Text and photographs by Anusmita Dutta
Recently I was in Assam during the famous Rongali Bihu festival, a time when the entire state irrespective of religion and caste celebrates the onset of the Assamese New Year which is also the season of harvesting.
It wouldn’t be wrong to call the ‘Bihu’ festival the heart of Assamese society. The word ‘Assam ‘ more often than not conjures up images of pretty girls attired in Moga Makhela Sador (traditional Assamese attire for women) posing against a picturesque background in a typical Bihu dance pose. In fact, when Priyanka Chopra became the state’s tourism ambassador, she was often seen cutting the same pretty picture.
The state is indeed synonymous with Bihu Festival. There are three different occasions when Bihu is celebrated in the state. These are Kati Bihu celebrated in the month of October, Magh Bihu celebrated in the month of January and Rongali Bihu celebrated in the month of April. Magh Bihu is also celebrated as Makar Sankranti and Lohri in some parts of the country. Rongali or Bohag Bihu, the Assamese new year, has its Bengali and Punjabi counterparts in Poila Boishak and Baisakhi respectively.
With time and urbanisation, many of the traditional rituals of the Bihu festival that are closely associated with harvesting season in villages are losing context and practice among people. People in the cities and towns of Assam now associate Bihu more with shopping, socializing, cultural functions and some traditional sweets made for the occasion. Sadly, the essence and traditions of the festival are gradually getting lost with time.
Some of the rituals of the festival beyond the Bihu functions (cultural functions) and pithas (traditional sweet made from rice) that define the true essence of the festival have roots to villages and farming. Luckily, I was able to experience some of these rituals during a recent trip.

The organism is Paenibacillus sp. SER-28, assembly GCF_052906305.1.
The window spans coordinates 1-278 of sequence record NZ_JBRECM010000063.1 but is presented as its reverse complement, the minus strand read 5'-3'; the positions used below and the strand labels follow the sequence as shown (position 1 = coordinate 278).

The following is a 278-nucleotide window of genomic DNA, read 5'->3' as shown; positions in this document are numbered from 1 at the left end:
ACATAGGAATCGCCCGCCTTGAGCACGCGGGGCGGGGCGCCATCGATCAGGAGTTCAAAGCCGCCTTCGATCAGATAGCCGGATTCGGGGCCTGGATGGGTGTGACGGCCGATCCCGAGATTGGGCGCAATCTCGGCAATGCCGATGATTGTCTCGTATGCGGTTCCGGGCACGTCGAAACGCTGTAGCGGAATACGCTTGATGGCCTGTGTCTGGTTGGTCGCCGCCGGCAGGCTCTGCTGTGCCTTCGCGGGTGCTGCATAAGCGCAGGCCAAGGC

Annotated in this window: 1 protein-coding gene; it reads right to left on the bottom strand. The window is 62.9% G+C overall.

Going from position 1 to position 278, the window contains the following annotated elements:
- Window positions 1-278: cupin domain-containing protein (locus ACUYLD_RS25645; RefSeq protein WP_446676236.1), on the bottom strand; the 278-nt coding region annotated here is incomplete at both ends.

A day before the new year, ‘Goru Bihu’ (Goru means’ Cow’)is celebrated. The cattle are taken down to the rivers and ponds and given a bath, where the cows are also treated with vegetables and in the evening fire from special leaves are made for smoke near the cowshed. People on this day follow the custom of applying “jetuka” or “Mehendi” by grinding the fresh leaves and then applying in their hands, toe and nails.
There is a traditional belief behind this ritual, where applying jetuka keeps away skin diseases. In fact, men too apply jetuka to ornate their hands and nails on this day. There is much bonhomie and neighbourly banter as people collect the jetuka leaves from neighbours instead of going to the market. That apart, on this day, the house is sprinkled with garlic water to purify it. Games like “Koni Juj” ( Egg Fight) is popular. Originally, these games were played post bath and worship of cows.
People eat ‘Poita Bhat’ ( Known as ‘Panta Bhat’ in West Bengal and Bangladesh) during lunch. Poita bhat is fermented rice wherein cooked leftover rice is soaked in water overnight and eaten in the morning garnished with lime, raw chillies, onion slices, salt and some mustard oil. The dish has a savoury and tangy flavour and has a cooling effect in hot weather.